The Henrys Lake Wilderness Study Area is ideal for wildlife photography. Wildflowers that bloom in the spring and fall paint the slopes of the study area with a riot of color. Majestic stands of fir and pine dot the landscape, and the creek flowing through the study area hosts a variety of vegetation on its banks.
Large mammals like moose, antelope, and deer graze in the area. Big carnivores like grizzly and black bear shelter in the trees, and numerous bird species including raptors and waterfowl grace the skies and the lake. The view of the lake and the mountains from the study area, also creates a spectacular backdrop for photographers looking to “capture” the scenery and local flora and fauna here.
The most popular activities at nearby Henrys Lake, just south of the study area, are fishing and angling. Species include titus, cutthroat, and brook trout, which are present in the lake and available for harvest. Fish from the water's surface by boat or from the shore. There are also local streams that provide ample fishing spots for those without boats or for kids and seniors that have difficulty accessing the lakeshore.
Fishing competitions are held at the lake on Memorial Day and on various dates during the peak season. There is a fish cleaning station situated near the boat ramp at the state park. Fishing is not permitted in the off-season to ensure the health of the lake's fish population You will require a valid State of Idaho fishing license to fish at Henry's Lake.
A boat ramp and dock are located on Henry's Lake at the state park providing access to the water. Motorboating, watersports, kayaking, and canoeing are all frequent sights on the lake. Didn't bring your own watercraft? Good news! There are canoe and kayak rentals available at the lake, as well as boat tours provided by rangers who can point out the natural features in and around the lake.
Boaters should be aware of weather conditions as thunderstorms can come up suddenly in the region, making the lake surface choppy, and high winds pose a threat to boaters, as does electrical activity accompanying these weather systems. When storms approach, boats should head back to shore immediately to avoid hazardous conditions.
The transition seasons are ideal for hiking, with spring wildflowers and colorful fall foliage on aspen trees colouring the landscape. Temperatures are also cooler, and biting insects less populous in the cooler months.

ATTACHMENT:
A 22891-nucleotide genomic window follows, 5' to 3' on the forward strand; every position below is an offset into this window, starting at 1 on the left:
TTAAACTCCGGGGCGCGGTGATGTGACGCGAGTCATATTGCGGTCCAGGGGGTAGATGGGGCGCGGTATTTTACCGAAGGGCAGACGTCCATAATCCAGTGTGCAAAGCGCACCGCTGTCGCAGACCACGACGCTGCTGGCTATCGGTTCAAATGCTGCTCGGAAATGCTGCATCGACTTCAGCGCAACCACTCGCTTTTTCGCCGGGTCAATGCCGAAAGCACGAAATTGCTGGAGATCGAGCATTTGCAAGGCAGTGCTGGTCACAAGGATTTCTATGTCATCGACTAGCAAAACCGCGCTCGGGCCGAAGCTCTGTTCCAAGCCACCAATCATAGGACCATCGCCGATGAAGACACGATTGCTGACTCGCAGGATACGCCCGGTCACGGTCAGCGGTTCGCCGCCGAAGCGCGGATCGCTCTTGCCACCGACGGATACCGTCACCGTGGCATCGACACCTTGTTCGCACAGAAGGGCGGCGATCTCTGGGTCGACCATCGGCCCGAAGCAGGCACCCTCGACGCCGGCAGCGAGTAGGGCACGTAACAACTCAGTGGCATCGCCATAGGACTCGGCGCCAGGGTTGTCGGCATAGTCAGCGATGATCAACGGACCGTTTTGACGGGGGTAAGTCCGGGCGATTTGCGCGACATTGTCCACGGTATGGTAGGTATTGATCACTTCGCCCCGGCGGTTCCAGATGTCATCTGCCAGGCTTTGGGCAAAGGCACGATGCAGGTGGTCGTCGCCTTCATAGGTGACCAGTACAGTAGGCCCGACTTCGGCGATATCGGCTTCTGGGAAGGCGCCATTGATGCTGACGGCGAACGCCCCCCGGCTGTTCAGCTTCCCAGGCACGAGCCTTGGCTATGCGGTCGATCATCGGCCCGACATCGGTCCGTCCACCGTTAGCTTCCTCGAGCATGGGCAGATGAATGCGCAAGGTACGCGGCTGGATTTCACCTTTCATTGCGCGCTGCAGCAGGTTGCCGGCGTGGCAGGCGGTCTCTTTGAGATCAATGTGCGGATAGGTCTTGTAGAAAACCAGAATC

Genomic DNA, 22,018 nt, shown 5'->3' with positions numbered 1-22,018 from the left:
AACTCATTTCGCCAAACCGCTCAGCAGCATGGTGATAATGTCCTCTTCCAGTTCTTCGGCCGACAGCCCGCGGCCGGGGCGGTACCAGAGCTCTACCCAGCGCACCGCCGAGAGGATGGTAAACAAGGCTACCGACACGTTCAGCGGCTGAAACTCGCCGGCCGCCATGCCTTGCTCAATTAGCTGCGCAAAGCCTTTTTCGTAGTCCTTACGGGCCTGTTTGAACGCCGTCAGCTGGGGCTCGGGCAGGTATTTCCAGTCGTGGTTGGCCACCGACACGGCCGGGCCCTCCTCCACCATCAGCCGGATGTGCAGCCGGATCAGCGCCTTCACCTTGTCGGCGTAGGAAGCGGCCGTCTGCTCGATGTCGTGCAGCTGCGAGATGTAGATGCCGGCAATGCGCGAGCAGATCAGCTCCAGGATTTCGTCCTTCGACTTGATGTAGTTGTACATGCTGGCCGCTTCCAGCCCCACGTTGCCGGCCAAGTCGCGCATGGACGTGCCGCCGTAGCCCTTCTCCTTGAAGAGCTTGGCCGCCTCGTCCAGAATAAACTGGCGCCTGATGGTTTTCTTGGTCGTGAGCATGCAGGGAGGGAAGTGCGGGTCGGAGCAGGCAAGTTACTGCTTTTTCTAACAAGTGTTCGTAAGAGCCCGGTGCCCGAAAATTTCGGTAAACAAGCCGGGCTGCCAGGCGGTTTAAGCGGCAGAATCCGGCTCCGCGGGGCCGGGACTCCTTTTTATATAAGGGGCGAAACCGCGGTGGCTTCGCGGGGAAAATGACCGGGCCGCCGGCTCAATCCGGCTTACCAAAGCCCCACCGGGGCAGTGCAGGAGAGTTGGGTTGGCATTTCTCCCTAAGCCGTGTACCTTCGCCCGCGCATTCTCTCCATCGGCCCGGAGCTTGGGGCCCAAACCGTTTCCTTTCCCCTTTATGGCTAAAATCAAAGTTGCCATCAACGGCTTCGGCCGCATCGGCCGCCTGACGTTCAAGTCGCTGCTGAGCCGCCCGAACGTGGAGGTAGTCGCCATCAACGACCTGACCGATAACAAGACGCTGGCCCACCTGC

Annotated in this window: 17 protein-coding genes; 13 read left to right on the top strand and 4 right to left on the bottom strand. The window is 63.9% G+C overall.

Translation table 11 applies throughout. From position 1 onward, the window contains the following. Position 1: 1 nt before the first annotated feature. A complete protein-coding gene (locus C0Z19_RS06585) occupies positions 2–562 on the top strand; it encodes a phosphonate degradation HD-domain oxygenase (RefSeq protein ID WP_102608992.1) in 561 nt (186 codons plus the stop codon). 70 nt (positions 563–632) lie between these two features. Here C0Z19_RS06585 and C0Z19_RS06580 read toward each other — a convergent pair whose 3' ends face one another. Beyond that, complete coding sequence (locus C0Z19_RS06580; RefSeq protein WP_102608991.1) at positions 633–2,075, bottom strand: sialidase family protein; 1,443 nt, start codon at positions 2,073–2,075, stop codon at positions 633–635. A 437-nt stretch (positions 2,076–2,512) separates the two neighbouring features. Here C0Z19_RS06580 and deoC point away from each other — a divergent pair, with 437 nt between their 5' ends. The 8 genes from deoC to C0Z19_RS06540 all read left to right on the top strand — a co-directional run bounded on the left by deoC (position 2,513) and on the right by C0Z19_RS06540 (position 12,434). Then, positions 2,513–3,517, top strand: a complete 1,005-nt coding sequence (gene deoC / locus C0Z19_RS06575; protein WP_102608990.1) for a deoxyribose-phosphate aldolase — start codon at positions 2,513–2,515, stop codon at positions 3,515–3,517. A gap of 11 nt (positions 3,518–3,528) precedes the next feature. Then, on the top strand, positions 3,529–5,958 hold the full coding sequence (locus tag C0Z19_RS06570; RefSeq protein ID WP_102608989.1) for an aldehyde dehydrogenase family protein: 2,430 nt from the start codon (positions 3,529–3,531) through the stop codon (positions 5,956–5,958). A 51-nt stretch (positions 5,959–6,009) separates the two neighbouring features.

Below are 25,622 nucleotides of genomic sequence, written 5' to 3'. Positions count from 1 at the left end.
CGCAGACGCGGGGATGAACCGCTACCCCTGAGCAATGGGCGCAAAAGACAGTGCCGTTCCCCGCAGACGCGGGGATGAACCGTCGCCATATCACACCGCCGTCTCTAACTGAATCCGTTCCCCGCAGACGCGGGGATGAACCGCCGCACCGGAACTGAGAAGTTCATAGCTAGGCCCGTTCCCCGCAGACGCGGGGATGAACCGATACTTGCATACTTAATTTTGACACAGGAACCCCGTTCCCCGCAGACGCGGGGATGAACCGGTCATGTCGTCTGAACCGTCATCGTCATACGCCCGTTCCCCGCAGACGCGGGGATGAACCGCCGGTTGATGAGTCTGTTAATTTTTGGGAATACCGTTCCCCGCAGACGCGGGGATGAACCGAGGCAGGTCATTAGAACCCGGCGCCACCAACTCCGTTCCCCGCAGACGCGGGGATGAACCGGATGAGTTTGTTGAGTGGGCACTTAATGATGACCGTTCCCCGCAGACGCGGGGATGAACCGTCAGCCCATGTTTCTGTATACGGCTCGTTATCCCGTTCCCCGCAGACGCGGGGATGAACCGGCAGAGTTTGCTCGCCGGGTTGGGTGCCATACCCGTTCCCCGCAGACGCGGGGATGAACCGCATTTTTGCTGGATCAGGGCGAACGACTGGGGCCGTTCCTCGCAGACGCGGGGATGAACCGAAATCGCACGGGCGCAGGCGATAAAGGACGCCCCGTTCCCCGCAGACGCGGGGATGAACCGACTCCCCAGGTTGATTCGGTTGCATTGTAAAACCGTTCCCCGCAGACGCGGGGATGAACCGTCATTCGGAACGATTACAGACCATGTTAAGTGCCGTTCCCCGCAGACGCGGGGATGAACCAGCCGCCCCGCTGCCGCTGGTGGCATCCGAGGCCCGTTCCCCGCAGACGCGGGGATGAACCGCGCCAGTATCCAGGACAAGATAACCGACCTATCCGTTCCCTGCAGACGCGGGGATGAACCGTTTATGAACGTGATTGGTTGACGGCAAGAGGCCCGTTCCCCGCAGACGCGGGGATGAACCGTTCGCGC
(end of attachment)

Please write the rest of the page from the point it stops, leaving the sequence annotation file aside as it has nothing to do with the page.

Henrys Lake State Park has scenic nature trails. Keep an eye out for area wildlife and enjoy the views of the mountains and lake. Trails in the area include the 52 mile Howard Slough Trail, and the shorter, 3.1 mile, Aspen Loop Trail. Looking for more of a challenge. The 3000 mile Continental Divide Trail runs through Henrys Lake Park and can be used to access other national parks, including Yellowstone National Park to the east.
The areas around Henry Lake have a long and rich history. The lake was named after explorer Andrew Henry, but Native Americans were there long before, and the remnants of their activities and art can still be found in the area, in and around the lake, and in the wilderness study area.
The Nez Perce tribe passed through the area on their way to Yellowstone after the Battle of Camas Creek, and the U.S. Army in pursuit camped on the lake banks for several days. Ranger-led tours in the area can provide details on this interesting history.
Historical buffs will also enjoy the Johnny Sack cabin, which is located just north on Highway 20. The cabin is known as a prime example of log bungalow architecture representative of its time in the 1930s and features excellent craftsmanship. The cabin has been preserved by the local historical society and is available for visitors to view.
Cross Country skiing is a great way to enjoy the Idaho, Wyoming, and Montana wilderness areas during the cooler months. Although the Henrys Lake State Park and Henrys Lake Wilderness area are not accessible in winter, surrounding national parks, including Yellowstone National Park, Beaverhead-Deerlodge National Forest, and Custer-Gallatin National Forest are accessible, and hiking trails in these parks become excellent cross country ski trails when snow-covered.
Some of the backcountry trails are ungroomed but many main trails in these parks are maintained, and tracks set for classic and skate skiing. Bring your own water as park water supplies may not be available in winter. Dress for the conditions, and ensure you have adequate equipment for backcountry ski trails which can be challenging with elevations changes, tight turns, and occasional rough spots.